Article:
Senior Pro Rich Callaway introduced his son Andy to archery and watched him claim the 2014 ASA Rookie of the Year title. Photo: Shannon Rikard/ATA


In 2014, Callaway practiced three hours daily. Sometimes, he only judges targets. Other days he shoots between 200 and 300 arrows. His father’s full range has 20 3-D targets. Callaway often practices there, but he also has 14 targets in his own backyard.

“Every time I practice, I think of it as a tournament situation so I’ll be prepared to focus on making an accurate shot when I compete,” Callaway said. “Tournaments are set up in the woods, where there are leaves and twigs on the ground, and different qualities of light filtering through trees. It’s more challenging to judge yardage at tournaments than it is to judge targets on my lawn.”

Many 3-D archers agree that looking at 3-D targets in a woods creates a tunnel-like effect that can hinder distance judging. The competitors use spotting scopes and markings on the targets to help estimate distances and place their shots.

3-D archer Rich Callaway

Many 3-D archers agree that standing in the woods looking at a 3-D target gives a tunnel-like effect that can make judging distance a challenge. Photo: Shannon Rikard/ATA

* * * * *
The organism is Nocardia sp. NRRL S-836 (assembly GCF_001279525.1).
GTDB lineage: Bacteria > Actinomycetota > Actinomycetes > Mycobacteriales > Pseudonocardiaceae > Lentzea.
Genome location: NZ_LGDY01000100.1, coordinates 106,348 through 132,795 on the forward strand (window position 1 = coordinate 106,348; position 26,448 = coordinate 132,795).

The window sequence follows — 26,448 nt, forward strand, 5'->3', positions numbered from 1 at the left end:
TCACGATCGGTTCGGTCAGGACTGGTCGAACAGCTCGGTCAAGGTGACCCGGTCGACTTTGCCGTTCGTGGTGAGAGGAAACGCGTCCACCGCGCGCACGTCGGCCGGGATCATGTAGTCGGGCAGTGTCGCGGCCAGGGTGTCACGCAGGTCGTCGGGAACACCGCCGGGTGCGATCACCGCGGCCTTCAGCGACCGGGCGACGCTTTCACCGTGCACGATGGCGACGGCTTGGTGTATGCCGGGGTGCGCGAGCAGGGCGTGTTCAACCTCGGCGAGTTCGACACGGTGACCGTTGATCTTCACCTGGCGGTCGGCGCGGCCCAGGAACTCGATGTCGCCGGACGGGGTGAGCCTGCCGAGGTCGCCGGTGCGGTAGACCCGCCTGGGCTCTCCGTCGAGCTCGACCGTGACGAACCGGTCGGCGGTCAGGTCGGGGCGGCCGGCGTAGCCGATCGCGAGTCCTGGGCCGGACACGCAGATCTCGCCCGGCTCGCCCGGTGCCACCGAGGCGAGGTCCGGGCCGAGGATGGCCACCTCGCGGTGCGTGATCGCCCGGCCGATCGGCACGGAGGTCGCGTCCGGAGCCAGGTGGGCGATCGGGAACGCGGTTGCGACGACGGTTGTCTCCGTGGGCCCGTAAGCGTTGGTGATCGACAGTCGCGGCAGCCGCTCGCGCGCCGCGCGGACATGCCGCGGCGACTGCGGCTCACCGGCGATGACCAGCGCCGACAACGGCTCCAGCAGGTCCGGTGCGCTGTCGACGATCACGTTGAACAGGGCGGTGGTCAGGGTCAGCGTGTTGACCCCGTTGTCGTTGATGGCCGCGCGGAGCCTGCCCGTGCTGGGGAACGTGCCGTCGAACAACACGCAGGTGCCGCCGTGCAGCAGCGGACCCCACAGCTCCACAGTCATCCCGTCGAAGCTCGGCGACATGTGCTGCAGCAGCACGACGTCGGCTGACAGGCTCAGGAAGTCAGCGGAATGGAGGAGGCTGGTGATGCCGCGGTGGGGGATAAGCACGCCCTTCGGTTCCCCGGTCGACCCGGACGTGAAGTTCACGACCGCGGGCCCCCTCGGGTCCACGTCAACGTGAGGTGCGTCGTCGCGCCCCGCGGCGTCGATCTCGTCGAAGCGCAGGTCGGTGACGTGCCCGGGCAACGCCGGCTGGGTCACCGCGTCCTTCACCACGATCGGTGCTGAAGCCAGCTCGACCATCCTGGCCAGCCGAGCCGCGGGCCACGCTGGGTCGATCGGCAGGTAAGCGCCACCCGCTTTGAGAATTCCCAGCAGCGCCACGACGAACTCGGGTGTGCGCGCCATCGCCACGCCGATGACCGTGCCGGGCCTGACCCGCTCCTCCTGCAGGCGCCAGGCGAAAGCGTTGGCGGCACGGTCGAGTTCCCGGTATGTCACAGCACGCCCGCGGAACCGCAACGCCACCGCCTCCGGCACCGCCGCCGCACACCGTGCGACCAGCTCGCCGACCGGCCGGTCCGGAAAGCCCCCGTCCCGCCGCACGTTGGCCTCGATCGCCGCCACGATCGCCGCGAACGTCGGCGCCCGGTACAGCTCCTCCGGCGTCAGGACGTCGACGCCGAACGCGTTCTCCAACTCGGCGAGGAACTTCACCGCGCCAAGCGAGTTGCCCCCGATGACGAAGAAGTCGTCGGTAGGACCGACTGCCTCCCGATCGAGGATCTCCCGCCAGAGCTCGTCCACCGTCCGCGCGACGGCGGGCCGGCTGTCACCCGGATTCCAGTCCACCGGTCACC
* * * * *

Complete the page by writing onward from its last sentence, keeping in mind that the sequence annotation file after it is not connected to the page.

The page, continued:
Callaway says the most challenging aspect of being a professional archer is also its highest reward.

“People are the greatest part of archery,” he said. “I’m shooting against other competitors who are at the top of their games, so I have to focus throughout the weekend. But those competitors are also friends I enjoy seeing at tournaments. I meet lots of new people at every tournament, which makes every season better.”

Callaway notes that every ASA tournament includes a team shoot where one professional archer shoots with up to five amateurs. He says it’s fun to answer questions from up-and-coming archers, and hear about their trials and successes.

3-D archer Andy Callaway

Andy Callaway, pictured on the LimbSaver Known Distance Competition range, shoots a Hoyt Pro Edge bow. Photo: Shannon Rikard/ATA


  • Hoyt Pro Edge bow with 65-pound draw weight, 27.5-inch draw length and 293 feet per second